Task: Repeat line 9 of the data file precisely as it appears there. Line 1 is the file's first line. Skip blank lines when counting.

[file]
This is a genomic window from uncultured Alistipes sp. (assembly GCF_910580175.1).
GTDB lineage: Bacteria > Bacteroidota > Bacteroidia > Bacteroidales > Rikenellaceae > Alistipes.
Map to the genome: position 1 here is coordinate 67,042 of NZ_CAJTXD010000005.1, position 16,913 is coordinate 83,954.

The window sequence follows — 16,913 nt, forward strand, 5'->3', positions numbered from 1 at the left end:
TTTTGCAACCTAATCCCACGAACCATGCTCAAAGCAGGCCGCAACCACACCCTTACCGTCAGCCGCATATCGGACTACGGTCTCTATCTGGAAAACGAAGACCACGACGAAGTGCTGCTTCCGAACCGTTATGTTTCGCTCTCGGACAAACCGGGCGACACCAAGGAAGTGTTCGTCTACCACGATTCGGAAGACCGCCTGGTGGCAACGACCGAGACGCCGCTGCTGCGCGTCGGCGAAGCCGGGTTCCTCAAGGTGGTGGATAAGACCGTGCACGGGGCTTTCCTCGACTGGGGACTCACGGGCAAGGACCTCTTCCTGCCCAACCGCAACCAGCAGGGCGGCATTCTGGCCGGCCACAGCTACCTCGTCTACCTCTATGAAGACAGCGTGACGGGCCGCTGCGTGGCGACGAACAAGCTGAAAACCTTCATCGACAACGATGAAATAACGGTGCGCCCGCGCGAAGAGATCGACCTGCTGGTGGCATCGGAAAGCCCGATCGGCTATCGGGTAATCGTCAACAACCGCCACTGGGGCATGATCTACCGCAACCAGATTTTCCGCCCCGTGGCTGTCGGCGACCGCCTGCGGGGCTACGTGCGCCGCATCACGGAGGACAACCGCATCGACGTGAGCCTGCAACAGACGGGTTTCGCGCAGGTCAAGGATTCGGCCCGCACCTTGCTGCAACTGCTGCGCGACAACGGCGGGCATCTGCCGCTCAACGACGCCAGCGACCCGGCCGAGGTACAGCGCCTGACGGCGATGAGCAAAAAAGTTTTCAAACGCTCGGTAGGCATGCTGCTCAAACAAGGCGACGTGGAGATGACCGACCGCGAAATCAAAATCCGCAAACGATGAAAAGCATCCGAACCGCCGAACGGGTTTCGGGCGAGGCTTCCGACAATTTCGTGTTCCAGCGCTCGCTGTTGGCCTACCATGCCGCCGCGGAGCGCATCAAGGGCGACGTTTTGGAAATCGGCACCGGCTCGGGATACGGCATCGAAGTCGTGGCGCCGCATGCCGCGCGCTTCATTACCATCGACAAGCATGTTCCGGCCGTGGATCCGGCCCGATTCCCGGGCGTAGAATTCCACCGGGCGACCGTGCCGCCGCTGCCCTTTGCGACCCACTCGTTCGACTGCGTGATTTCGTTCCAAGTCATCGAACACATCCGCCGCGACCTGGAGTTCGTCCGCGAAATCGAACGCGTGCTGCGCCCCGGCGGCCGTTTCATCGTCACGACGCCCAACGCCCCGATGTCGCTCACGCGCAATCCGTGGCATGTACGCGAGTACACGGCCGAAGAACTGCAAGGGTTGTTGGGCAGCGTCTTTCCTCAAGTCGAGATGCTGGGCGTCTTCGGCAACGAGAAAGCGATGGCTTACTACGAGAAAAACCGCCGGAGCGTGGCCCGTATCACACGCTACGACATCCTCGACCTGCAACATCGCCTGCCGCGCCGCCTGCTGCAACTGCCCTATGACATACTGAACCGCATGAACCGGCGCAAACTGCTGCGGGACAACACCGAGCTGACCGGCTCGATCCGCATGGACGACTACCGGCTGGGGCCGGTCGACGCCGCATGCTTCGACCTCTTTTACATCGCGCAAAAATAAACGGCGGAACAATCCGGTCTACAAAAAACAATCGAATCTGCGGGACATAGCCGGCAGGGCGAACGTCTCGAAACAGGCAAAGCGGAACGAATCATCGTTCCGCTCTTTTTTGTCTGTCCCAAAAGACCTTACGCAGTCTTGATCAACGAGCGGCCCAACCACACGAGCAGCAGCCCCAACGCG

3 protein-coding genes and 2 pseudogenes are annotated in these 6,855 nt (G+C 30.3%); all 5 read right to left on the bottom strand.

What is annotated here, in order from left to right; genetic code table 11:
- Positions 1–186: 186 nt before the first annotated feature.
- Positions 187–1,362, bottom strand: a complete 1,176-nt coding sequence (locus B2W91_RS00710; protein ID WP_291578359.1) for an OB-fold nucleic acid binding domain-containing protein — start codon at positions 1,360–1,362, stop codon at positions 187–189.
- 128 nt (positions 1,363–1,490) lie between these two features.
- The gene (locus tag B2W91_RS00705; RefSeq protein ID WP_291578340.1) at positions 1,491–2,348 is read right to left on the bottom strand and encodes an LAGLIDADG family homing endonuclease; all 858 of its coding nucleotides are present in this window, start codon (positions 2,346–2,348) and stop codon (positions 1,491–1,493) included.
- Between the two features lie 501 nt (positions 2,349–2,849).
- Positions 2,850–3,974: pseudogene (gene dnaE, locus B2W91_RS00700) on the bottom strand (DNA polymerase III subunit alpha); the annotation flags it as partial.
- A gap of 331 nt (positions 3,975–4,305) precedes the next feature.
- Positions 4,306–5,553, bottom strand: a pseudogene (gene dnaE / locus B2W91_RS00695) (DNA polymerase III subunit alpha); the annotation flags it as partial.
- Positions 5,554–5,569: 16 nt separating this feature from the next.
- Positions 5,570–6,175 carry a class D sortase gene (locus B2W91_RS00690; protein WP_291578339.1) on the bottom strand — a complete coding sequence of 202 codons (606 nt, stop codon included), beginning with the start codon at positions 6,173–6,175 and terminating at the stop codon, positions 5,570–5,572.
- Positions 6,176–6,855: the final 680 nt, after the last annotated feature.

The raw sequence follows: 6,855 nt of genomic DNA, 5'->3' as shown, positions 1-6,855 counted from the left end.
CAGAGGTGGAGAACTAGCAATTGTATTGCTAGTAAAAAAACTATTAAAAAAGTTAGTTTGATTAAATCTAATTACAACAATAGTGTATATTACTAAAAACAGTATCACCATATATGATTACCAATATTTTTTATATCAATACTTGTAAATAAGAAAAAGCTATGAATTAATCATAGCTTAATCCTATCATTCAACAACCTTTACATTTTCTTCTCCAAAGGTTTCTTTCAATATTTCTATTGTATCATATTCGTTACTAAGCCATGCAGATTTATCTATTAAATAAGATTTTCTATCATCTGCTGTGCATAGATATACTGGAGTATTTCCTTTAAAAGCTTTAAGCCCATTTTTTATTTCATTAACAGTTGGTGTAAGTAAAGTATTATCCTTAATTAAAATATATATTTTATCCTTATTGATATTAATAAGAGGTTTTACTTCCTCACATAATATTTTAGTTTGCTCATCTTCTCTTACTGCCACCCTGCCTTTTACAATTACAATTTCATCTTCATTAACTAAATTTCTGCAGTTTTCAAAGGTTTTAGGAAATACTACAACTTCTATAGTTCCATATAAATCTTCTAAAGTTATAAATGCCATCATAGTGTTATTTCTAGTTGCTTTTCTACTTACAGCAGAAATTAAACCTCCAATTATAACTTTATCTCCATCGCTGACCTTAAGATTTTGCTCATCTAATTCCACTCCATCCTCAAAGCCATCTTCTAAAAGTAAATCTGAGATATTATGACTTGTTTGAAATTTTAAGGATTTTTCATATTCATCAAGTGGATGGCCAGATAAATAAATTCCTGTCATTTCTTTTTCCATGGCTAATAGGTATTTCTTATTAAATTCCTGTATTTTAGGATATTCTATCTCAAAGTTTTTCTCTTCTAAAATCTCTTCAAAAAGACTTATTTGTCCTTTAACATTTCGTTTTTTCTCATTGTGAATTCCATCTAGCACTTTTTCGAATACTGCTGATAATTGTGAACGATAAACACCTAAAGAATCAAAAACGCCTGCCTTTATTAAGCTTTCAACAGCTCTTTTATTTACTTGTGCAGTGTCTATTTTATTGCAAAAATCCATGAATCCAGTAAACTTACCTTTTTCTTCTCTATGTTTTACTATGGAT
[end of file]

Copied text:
- Positions 187–1,362, bottom strand: a complete 1,176-nt coding sequence (locus B2W91_RS00710; protein ID WP_291578359.1) for an OB-fold nucleic acid binding domain-containing protein — start codon at positions 1,360–1,362, stop codon at positions 187–189.